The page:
Infant chimps lack the ability to cling to their mothers’ fur in the first two months and so must be supported by the mother on her ventral surface (Plooji, 1984 as discussed in Falk, 2004a). Mothers of older infants use body language and gestural signals to encourage climbing on the mother’s back when it is time to move on. The mother’s use of gestures and facial expressions play a key role in communication with infants and infants develop an intense interest in their mother’s face. Chimp mothers also teach which foods can be eaten and perhaps even tool use (see Falk, 2004a for a review of these behaviours). Chimp infants signal distress to the mother through whisper, hoo and scream vocalizations. Hominid evolution therefore involved tandem evolution of emotional circuitry in adults to provide not merely food, also but emotional nurturance and instruction, and the parallel circuitry in the young to seek and respond to caring adults. This entailed the increasing use of gesture, facial expression, tactile and vocal communication. The increasingly extended period during which hominin young were dependent on caregivers necessitated the development of even more skilled caretaking and the ability of adults to provide instruction. Although the role of these emotions in producing adult human emotional and social behaviour has been well studied, the role of emotion as a selection factor in cognitive development has been less well researched. According to the theory we suggest, mother-infant communication likely provided the emotional motivation for the initial development of language, and its use in adult coalitions was likely a more secondary development.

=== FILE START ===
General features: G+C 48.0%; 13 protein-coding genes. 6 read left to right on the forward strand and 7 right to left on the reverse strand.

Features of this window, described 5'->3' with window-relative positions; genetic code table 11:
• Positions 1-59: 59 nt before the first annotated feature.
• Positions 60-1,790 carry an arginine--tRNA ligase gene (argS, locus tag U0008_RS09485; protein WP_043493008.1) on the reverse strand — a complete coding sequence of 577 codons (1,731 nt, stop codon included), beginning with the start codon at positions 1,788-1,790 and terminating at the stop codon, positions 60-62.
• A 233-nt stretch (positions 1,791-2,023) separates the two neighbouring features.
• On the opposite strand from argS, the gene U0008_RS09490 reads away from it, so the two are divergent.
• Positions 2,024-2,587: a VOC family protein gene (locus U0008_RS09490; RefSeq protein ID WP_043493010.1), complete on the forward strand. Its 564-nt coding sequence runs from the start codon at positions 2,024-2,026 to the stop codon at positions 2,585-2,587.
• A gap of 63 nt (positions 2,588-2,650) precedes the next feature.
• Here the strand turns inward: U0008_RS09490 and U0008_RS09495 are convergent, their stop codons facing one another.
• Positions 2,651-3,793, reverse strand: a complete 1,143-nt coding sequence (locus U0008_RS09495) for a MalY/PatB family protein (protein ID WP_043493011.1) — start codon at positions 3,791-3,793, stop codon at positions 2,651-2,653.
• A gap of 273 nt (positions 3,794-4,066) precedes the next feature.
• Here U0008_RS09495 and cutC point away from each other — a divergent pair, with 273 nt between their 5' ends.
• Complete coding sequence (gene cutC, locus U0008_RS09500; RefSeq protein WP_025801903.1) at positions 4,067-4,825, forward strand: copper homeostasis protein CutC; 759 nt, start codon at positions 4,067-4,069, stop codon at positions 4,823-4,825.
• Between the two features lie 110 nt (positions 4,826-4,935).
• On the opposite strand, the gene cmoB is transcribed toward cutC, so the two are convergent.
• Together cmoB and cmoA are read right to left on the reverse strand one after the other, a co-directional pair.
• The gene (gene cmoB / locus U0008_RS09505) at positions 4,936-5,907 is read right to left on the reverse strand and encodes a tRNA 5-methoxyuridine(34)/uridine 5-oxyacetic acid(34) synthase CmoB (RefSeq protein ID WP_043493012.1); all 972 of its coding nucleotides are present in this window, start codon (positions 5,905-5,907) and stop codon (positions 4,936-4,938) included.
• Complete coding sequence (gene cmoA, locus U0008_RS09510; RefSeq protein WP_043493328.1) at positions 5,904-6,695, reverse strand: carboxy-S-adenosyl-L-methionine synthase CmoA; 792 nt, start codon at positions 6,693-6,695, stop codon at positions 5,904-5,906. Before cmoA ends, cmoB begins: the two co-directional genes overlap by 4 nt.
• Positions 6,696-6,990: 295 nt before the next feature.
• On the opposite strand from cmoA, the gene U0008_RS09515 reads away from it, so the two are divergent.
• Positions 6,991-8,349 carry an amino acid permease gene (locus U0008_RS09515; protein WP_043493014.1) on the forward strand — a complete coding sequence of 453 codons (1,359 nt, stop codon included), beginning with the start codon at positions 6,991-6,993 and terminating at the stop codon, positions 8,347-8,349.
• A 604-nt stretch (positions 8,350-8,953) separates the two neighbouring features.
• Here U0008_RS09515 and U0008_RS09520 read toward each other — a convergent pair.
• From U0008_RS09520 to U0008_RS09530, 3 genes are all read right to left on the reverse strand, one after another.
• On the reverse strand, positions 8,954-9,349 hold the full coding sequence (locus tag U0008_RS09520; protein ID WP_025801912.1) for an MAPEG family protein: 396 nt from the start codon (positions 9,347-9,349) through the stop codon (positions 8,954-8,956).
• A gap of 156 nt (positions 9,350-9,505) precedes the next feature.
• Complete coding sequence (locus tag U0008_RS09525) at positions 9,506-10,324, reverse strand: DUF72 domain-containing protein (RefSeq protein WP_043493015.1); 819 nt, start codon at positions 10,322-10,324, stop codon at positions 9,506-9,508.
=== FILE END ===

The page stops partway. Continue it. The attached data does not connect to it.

Learning in human infants has been shown in numerous studies to be critically enabled by reciprocal interaction with the primary care-giver in the early stages of life (e.g. Schore, 1994). The ability for shared attention between infant and mother is critical for the development of a theory of other minds and influences the development of language. Conversely childhood neglect or separation from the caretaker leads to developmental stunting, as for example in hospitalisation syndrome, and appears to be correlated with intellectual and/or social impairment in later life (e.g. Schore, 1994). This phenomenon has been observed in other mammals, but is particularly striking in primates. Thus social emotions provide the valenced state necessary for infant learning, initially taking place in relation to predicting and responding to the actions and emotions of the primary carer.
These systems give rise to the adult need to be part of a social group and tendencies to respond to others in a caring manner. Studies in voles (e.g. Insel & Young, 2001; Lim, Wang, Olazabal, Ren, Terwilliger, & Young, 2004) have identified oxytocin as being implicated both with maternal and adult pair-bonding. That social bonding is supported in part by the more ancient circuitry of the sexual attraction system is suggested in that both vasopressin and/or oxytocin, hormones involved in sexual behaviour, facilitate other forms of social bonding. These systems also facilitate altruistic behaviour in animals, especially social animals such as cetaceans, canids and primates which have relatively well developed memories for social interactions.